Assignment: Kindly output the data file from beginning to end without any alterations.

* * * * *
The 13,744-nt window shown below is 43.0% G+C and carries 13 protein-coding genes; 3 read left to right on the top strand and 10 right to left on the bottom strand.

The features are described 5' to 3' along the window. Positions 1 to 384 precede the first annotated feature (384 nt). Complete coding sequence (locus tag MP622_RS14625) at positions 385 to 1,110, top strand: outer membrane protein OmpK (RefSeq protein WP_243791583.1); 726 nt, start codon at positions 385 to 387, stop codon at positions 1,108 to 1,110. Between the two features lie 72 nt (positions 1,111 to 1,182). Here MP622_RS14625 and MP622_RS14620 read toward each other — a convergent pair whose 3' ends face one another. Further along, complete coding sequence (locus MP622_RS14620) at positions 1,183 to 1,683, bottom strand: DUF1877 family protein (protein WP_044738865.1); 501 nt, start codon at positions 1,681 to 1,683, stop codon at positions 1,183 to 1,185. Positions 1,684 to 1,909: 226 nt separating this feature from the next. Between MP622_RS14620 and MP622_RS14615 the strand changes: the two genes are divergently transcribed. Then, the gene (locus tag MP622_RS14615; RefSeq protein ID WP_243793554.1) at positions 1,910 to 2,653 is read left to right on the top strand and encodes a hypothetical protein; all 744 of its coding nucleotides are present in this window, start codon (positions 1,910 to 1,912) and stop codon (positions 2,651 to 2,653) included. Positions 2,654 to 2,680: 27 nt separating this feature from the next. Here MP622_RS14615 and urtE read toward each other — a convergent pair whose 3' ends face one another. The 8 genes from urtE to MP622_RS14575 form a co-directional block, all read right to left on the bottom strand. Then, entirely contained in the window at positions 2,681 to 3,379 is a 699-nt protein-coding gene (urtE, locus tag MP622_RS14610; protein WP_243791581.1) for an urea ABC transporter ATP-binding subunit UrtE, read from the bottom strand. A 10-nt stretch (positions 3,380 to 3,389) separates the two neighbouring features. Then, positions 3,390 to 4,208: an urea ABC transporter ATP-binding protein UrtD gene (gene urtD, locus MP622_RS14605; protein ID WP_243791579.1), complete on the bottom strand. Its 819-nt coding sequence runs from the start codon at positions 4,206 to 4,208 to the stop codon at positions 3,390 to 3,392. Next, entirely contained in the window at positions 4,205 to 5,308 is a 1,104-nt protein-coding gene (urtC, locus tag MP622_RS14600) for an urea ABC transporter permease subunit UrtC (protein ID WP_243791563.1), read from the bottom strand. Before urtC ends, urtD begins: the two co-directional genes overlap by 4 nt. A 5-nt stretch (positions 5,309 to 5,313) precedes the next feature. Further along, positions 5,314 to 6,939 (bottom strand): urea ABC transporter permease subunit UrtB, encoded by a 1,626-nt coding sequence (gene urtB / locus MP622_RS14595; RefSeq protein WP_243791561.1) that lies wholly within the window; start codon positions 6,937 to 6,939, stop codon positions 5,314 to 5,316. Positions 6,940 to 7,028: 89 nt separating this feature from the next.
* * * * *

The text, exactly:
The 13,744-nt window shown below is 43.0% G+C and carries 13 protein-coding genes; 3 read left to right on the top strand and 10 right to left on the bottom strand.

The features are described 5' to 3' along the window. Positions 1 to 384 precede the first annotated feature (384 nt). Complete coding sequence (locus tag MP622_RS14625) at positions 385 to 1,110, top strand: outer membrane protein OmpK (RefSeq protein WP_243791583.1); 726 nt, start codon at positions 385 to 387, stop codon at positions 1,108 to 1,110. Between the two features lie 72 nt (positions 1,111 to 1,182). Here MP622_RS14625 and MP622_RS14620 read toward each other — a convergent pair whose 3' ends face one another. Further along, complete coding sequence (locus MP622_RS14620) at positions 1,183 to 1,683, bottom strand: DUF1877 family protein (protein WP_044738865.1); 501 nt, start codon at positions 1,681 to 1,683, stop codon at positions 1,183 to 1,185. Positions 1,684 to 1,909: 226 nt separating this feature from the next. Between MP622_RS14620 and MP622_RS14615 the strand changes: the two genes are divergently transcribed. Then, the gene (locus tag MP622_RS14615; RefSeq protein ID WP_243793554.1) at positions 1,910 to 2,653 is read left to right on the top strand and encodes a hypothetical protein; all 744 of its coding nucleotides are present in this window, start codon (positions 1,910 to 1,912) and stop codon (positions 2,651 to 2,653) included. Positions 2,654 to 2,680: 27 nt separating this feature from the next. Here MP622_RS14615 and urtE read toward each other — a convergent pair whose 3' ends face one another. The 8 genes from urtE to MP622_RS14575 form a co-directional block, all read right to left on the bottom strand. Then, entirely contained in the window at positions 2,681 to 3,379 is a 699-nt protein-coding gene (urtE, locus tag MP622_RS14610; protein WP_243791581.1) for an urea ABC transporter ATP-binding subunit UrtE, read from the bottom strand. A 10-nt stretch (positions 3,380 to 3,389) separates the two neighbouring features. Then, positions 3,390 to 4,208: an urea ABC transporter ATP-binding protein UrtD gene (gene urtD, locus MP622_RS14605; protein ID WP_243791579.1), complete on the bottom strand. Its 819-nt coding sequence runs from the start codon at positions 4,206 to 4,208 to the stop codon at positions 3,390 to 3,392. Next, entirely contained in the window at positions 4,205 to 5,308 is a 1,104-nt protein-coding gene (urtC, locus tag MP622_RS14600) for an urea ABC transporter permease subunit UrtC (protein ID WP_243791563.1), read from the bottom strand. Before urtC ends, urtD begins: the two co-directional genes overlap by 4 nt. A 5-nt stretch (positions 5,309 to 5,313) precedes the next feature. Further along, positions 5,314 to 6,939 (bottom strand): urea ABC transporter permease subunit UrtB, encoded by a 1,626-nt coding sequence (gene urtB / locus MP622_RS14595; RefSeq protein WP_243791561.1) that lies wholly within the window; start codon positions 6,937 to 6,939, stop codon positions 5,314 to 5,316. Positions 6,940 to 7,028: 89 nt separating this feature from the next.